• Corvain Cooper has served over seven years of a life sentence for his non-violent participation in a conspiracy to distribute marijuana. He exercised his constitutional right and went to trial rather than cooperate with the prosecution, as some of his co-defendants did, and he was the only one sentenced to die in prison, even though some of his co-defendants were more culpable. And due to the First Step Act, if Mr. Cooper were sentenced today on the same charges, the court could have followed its stated desire for a sentence less than mandatory life.

      Also supported by: Last Prisoner Project, Life for Pot, and CAN-DO

  • Gordon Jackson
    • Gordon Jackson has served 23 years of a life sentence for a conspiracy drug charge. He would have been released over 15 years ago if he took his plea offer, like his co-defendants, instead of exercising his constitutional right to a trial. Mr. Jackson has been a model prisoner, helping his peers with their mental health, and has had only one minor disciplinary infraction in the last several years.

     
  • John Knock - Sentence Commuted 1/20/2021
    • John Knock, a first-time offender, has served 24 years of a life sentence for marijuana charges. Unlike some of his co-conspirators who pled guilty and were freed decades ago, Mr. Knock exercised his constitutional right to a trial. He has had zero incident reports during his incarceration and would have broad family support and steady employment upon release.

      Also supported by: Life for Pot, Last Prisoner Project, and CAN-DO

  • Lavonne Roach - Sentence Commuted 1/20/2021
    • Lavonne Roach has served 23 years of a 30-year sentence for non-violent drug charges. Instead of accepting the prosecution’s offer of 9 to 11 years, she exercised her constitutional right to a trial. Ms. Roach’s limited criminal history is entirely non-violent and she has been a model prisoner, using her education to tutor other prisoners. Due to her obesity, hypertension, and prescribed medication, she is at higher risk of contracting and suffering complications from COVID-19.

      Also supported by: CAN-DO

  • Blanca Virgen - Sentence Commuted 1/20/2021
    • Blanca Virgen, a mother of four imprisoned hundreds of miles from her family, has served 12 years of a 30-year sentence for drug charges. She exercised her constitutional right and went to trial rather than accepting the government’s plea offer of 10 years. Ms. Virgen is a model prisoner, having received countless achievement awards from her programming, and with only one minor infraction from seven years ago. Ms. Virgen wishes to go home and care for her children, two of whom recently lost their primary caregiver.

     
  • Sholam Weiss - Sentence Commuted 1/20/2021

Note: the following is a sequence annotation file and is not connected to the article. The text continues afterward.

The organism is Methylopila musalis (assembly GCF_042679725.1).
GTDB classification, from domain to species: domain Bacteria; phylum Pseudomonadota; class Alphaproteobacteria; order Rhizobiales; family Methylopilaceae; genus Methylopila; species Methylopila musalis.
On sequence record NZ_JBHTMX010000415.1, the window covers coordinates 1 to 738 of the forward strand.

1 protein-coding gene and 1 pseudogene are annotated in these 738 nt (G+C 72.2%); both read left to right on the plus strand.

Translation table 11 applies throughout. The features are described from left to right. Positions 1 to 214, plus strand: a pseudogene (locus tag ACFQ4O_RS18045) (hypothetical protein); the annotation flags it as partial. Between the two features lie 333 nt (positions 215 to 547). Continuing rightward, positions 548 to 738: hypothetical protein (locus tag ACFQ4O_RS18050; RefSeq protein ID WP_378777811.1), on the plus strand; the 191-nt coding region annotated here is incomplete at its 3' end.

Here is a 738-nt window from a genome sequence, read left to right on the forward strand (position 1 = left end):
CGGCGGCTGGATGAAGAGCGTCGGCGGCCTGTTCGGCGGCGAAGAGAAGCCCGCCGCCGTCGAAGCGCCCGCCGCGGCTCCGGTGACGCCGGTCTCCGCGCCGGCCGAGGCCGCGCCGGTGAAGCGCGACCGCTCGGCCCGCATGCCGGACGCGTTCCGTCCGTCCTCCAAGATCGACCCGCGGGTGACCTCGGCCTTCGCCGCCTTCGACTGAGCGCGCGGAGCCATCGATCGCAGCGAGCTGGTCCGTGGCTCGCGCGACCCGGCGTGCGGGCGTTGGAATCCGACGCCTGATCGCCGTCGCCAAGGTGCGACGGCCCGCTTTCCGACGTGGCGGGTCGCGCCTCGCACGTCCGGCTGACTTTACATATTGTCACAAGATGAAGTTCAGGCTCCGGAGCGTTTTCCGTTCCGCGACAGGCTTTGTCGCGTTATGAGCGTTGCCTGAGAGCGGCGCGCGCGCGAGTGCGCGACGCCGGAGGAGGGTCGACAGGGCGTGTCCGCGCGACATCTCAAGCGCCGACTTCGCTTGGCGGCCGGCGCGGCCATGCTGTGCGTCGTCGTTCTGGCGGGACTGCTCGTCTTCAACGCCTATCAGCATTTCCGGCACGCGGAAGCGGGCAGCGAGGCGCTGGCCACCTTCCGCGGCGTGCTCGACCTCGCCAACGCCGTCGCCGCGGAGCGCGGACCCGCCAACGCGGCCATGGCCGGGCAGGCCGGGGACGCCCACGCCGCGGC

• Sholam Weiss, the son of Holocaust survivors, has served 20 years of an 835-year sentence for fraud and related charges. Mr. Weiss exercised his constitutional right to a trial rather than accepting the prosecution’s plea deal for either five or 10 years. As a 66-year-old cancer survivor with cardiovascular disease and other medical conditions, he is particularly at risk for complications from COVID-19, which is spreading rapidly in federal prisons.

      Also supported by: Tzedek Association and CAN-DO


  • Robert Francis - Sentence Commuted 1/20/2021
    • Robert Francis is serving his 19th year of a life sentence, after being offered a sentence of 25 to 30 years pre-trial. He is incarcerated on non-violent drug conspiracy charges. Had he accepted the government’s plea offer, he would be free soon, given the good time credits from his spotless disciplinary record and active efforts toward learning and rehabilitation. Instead, Mr. Francis went to trial. The prosecution held him accountable for greater drug weights and two enhancements, and, unlike some of his co-defendants who have been freed or resentenced, Mr. Francis is now slated to die in prison.

  • Cleotha Young
    • Cleotha Young is serving his 7th year of a mandatory minimum 20-year sentence, after being offered a plea with a mandatory 10-year minimum prior to trial. Cleotha is a 37-year-old African-American man who is incarcerated on non-violent drug conspiracy charges. He played a minor role in the conspiracy, even according to the prosecution. However, the court was forced to sentence Mr. Young more severely than most of his co-defendants because the prosecution doubled his mandatory minimum after he decided to go to trial. Mr. Young has used his six years of incarceration to better himself, complete programs on drugs and victim impact, and gain new skills.


  • Michael Montalvo
    • Michael Montalvo is serving his 32nd year of a life sentence, after being offered a sentence of 15 years pre-trial and 10 years mid-trial. Michael, a 74-year-old Vietnam War veteran, has been incarcerated for over 3 decades for a non-violent drug crime. Despite Mr. Montalvo’s leadership role in the conspiracy, he did not use violence or coercion, and the prosecution offered him 15-year and then 10-year plea deals. Mr. Montalvo is only incarcerated today because he went to trial. He has been a model prisoner, with numerous educational and rehabilitative accomplishments.

      Also supported by: CAN-DO

  • Marian Morgan